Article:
The Australian Clean Energy Summit 2023 (ACES23) brought together leaders across the renewable energy sector to discuss the state and outlook for the Australian clean energy industry, together with challenges and opportunities in realising Australia’s potential as a renewable energy superpower.
Our Executive Director, Sabiene Heindl presented at ACES23 on opportunities for social licence collaboration on 18 and 19 July in Sydney, and shares below the leadership of the Energy Charter on this very human element of the energy transition.
The state of play
Clearly the transition to clean energy is well underway. The sector is rapidly growing in terms of both household and large-scale renewable generation deployment and the necessary build of transmission and distribution network assets to support the move way from fossil fuel generation. While ambition and optimism to meet climate targets are high, social licence in communities remains a key challenge for both generation and transmission.
Minister Bowen’s keynote address highlighted the importance of social licence. Speakers, including State Energy Ministers lamented the challenges in communities and the need for shared value. Community members Lee Kingma, Grazier from Tumut and Rosemary Hadaway, Chair of the Mudgee District Environment Group shared their insights from the ground:
- Communities will wear the “product” for the long term
- The benefit to the wider community is different to the local community
- Local knowledge is key to decision
- Regional and rural people have a strong sense of place and attachment to their land
- Renewables are being imposed and people feel ignored
- There are already insufficient local resources in terms of workers, accommodation, water supply and waste capacity
- Community benefits should be just that, a benefit, not the provision of government services
- Disturbance and vegetation loss should be minimised
- The community is totally exhausted and need to be supported to engage meaningfully
They want leadership, open acknowledgement of all the costs, better communication and ethical behaviour. The bigger question was how?
Better Practice Social Licence Guidelines
The Energy Charter recently released a comprehensive Better Practice Social Licence Guideline (see below for the launch details). The Guideline was co-designed by the National Farmers Federation, Queensland Farmers Federation, NSW Farmers Federation, Victorian Farmers Federation, AgForce Queensland, Cotton Australia and Energy Charter signatories APA Group, Powerlink Queensland, TransGrid with support from Essential Energy and Jemena. The Social Licence Guideline is underpinned by the Better Practice Guide to Landholder and Community Engagement which was launched at a National Farmers Federation event in September 2021.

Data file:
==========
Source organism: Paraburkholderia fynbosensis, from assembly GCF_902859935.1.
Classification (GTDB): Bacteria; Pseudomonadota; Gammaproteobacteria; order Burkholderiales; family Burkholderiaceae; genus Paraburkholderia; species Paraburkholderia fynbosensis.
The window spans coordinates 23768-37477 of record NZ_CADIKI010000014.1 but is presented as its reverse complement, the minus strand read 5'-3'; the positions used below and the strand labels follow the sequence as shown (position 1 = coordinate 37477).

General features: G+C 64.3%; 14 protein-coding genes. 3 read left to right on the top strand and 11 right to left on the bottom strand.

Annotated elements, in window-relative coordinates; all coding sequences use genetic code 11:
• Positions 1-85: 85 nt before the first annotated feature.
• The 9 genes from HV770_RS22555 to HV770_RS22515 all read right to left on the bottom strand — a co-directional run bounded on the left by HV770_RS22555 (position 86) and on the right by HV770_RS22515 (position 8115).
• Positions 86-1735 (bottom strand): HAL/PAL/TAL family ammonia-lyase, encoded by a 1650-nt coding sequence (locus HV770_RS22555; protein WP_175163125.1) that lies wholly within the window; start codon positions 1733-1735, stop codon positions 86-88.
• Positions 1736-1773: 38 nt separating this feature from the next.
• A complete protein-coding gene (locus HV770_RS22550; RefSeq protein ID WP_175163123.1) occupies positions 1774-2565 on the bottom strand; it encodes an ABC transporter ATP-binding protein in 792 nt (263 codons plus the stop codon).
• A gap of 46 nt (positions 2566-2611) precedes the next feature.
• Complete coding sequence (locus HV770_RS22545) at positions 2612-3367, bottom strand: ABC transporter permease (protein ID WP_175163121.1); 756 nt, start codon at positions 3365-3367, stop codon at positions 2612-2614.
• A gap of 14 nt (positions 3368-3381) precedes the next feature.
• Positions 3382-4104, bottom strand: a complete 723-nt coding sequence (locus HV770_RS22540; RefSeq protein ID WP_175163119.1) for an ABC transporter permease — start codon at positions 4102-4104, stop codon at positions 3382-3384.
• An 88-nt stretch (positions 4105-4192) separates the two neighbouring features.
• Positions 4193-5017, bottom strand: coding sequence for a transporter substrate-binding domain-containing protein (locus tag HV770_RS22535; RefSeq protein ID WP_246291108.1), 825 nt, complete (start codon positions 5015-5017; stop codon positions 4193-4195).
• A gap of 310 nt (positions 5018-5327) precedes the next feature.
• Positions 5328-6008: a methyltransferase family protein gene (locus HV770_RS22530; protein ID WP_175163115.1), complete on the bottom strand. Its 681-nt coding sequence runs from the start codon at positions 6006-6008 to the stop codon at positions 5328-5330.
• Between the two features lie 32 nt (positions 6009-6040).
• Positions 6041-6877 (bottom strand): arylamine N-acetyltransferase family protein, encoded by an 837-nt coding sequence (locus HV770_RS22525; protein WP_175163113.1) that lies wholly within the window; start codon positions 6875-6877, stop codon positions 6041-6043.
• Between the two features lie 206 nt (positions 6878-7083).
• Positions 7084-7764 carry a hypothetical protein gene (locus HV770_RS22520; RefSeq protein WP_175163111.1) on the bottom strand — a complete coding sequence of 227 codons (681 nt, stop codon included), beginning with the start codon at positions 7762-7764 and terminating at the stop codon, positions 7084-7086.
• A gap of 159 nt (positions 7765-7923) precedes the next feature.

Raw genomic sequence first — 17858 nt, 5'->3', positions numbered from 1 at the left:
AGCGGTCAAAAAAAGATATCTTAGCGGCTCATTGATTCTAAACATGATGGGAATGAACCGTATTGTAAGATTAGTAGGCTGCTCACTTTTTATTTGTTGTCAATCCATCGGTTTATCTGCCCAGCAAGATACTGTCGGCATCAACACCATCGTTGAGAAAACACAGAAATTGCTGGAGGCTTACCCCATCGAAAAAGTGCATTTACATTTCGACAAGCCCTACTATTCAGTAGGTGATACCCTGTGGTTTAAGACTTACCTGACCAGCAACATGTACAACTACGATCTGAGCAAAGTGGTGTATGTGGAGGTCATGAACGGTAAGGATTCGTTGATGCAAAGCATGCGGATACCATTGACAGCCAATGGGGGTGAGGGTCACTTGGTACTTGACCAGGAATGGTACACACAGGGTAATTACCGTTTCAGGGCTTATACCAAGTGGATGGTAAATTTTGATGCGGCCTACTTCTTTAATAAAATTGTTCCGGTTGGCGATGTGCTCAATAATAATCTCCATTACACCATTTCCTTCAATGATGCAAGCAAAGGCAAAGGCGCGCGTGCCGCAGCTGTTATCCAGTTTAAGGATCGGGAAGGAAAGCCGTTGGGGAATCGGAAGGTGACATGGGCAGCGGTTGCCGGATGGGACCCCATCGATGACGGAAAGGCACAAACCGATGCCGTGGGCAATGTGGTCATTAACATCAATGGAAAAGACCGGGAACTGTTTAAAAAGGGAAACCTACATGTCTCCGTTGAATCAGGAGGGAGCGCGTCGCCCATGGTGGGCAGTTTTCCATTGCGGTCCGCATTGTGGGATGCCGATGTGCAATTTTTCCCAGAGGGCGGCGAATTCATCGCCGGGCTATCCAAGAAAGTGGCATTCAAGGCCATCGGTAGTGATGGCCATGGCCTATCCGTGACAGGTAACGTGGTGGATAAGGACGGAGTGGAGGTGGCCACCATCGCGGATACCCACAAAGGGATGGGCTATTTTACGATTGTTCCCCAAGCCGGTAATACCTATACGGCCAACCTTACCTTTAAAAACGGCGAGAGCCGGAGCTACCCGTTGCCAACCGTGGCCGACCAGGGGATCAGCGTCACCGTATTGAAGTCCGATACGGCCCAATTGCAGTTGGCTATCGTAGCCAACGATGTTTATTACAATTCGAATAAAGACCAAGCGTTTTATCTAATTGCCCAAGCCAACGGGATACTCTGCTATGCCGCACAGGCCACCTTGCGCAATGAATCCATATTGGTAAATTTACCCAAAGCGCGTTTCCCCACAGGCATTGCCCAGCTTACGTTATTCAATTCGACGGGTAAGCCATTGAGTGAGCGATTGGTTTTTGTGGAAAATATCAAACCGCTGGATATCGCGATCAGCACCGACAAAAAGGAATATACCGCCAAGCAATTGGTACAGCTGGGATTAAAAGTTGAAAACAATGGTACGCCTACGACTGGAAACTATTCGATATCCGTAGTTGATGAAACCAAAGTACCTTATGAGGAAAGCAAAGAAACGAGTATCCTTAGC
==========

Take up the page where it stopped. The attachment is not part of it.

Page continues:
Every stage of the Social Licence Guideline was collaboration – from designing the landholder survey, to analysing the results and developing the Social Licence Guideline.
- Our dedicated Community Outcomes Group (COG) included representation from the Ag Energy Taskforce (representing over 30 ag bodies), Australian Energy Infrastructure Commissioner, Bundaberg Regional Irrigators Group, National Farmers’ Federation, National Irrigators Council, RE-Alliance, Tasmanian Farmers and Graziers Association, Queensland Farmers’ Federation and Victorian Farmers Federation.
- Our Industry Collaborators included Energy Charter signatories Transgrid (NSW, ACT), Powerlink Queensland (QLD), TasNetworks (TAS), AusNet Services (VIC) + ElectraNet (SA).
- Our research partner into the voice of landholders was KPMG Australia.
Importantly, Energy Charter signatories have committed to reporting against how they are meeting the Priority Actions of the Guidelines through their annual Disclosure Reports in the Energy Charter Accountability Process.
Training of Land Agents
This month we were involved in training land agents together with Andrew Dyer, the Australian Energy Infrastructure Commissioner on bringing the Social Licence Guideline to life at a practical level.
AG Energy Social Licence Roundtable
Last year at the request of the ag sector, we established the Ag Energy Social Licence Roundtable. It most recently met in Dubbo in June following the Ag Renewables Conference to discuss challenges and opportunities for collaboration through the renewable energy transition.
Evaluating Transmission Undergrounding
Finally, we have recently kicked off a #BetterTogether initiative on evaluating transmission undergrounding which builds on our Social Licence Guideline. It aims to improve the experience of host landholders and communities by collaborating with community representatives and stakeholders to:
- Validate community concerns, considerations and expectations for how the viability of underground compared to overhead transmission designs should be evaluated by transmission businesses
- Co-develop a shared knowledge and evidence-base, including Better Practice approaches to assessing and evaluating social costs and mitigating impacts
- Identify and address public information and evidence gaps, sources of (dis)information and practice (in)consistencies.
Working hand in hand with community, transmission businesses and other relevant stakeholders (through a Community Outcomes Group), we will collect and consider a wide variety of perspectives and evidence to bring greater transparency to how the viability of underground compared to overhead transmission designs are evaluated. This includes considering the insights gathered through the NSW Inquiry into the Feasibility of Undergrounding Transmission Infrastructure.
We’re proud to be supporting collaborative initiatives that highlight the human face of transition. There’s no doubt that social licence challenges will only be solved #bettertogether.